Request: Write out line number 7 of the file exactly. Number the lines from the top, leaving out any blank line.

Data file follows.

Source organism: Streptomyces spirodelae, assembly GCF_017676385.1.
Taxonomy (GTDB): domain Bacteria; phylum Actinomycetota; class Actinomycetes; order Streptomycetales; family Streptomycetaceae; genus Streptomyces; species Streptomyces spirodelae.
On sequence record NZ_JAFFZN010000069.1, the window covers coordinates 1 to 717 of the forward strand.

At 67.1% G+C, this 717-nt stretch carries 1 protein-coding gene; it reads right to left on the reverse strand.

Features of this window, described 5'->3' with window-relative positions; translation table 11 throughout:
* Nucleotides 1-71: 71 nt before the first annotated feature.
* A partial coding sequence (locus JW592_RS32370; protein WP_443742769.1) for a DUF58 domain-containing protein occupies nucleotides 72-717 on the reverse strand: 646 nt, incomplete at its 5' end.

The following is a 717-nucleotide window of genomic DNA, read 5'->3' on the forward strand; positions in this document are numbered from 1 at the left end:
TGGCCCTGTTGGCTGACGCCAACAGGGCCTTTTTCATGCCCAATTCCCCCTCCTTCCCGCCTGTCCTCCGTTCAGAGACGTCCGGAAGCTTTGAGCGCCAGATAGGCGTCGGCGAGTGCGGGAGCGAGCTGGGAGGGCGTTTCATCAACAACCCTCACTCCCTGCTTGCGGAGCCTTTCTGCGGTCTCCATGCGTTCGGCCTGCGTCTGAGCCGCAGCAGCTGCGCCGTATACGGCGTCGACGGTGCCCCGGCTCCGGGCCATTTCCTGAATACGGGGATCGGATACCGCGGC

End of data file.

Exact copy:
* A partial coding sequence (locus JW592_RS32370; protein WP_443742769.1) for a DUF58 domain-containing protein occupies nucleotides 72-717 on the reverse strand: 646 nt, incomplete at its 5' end.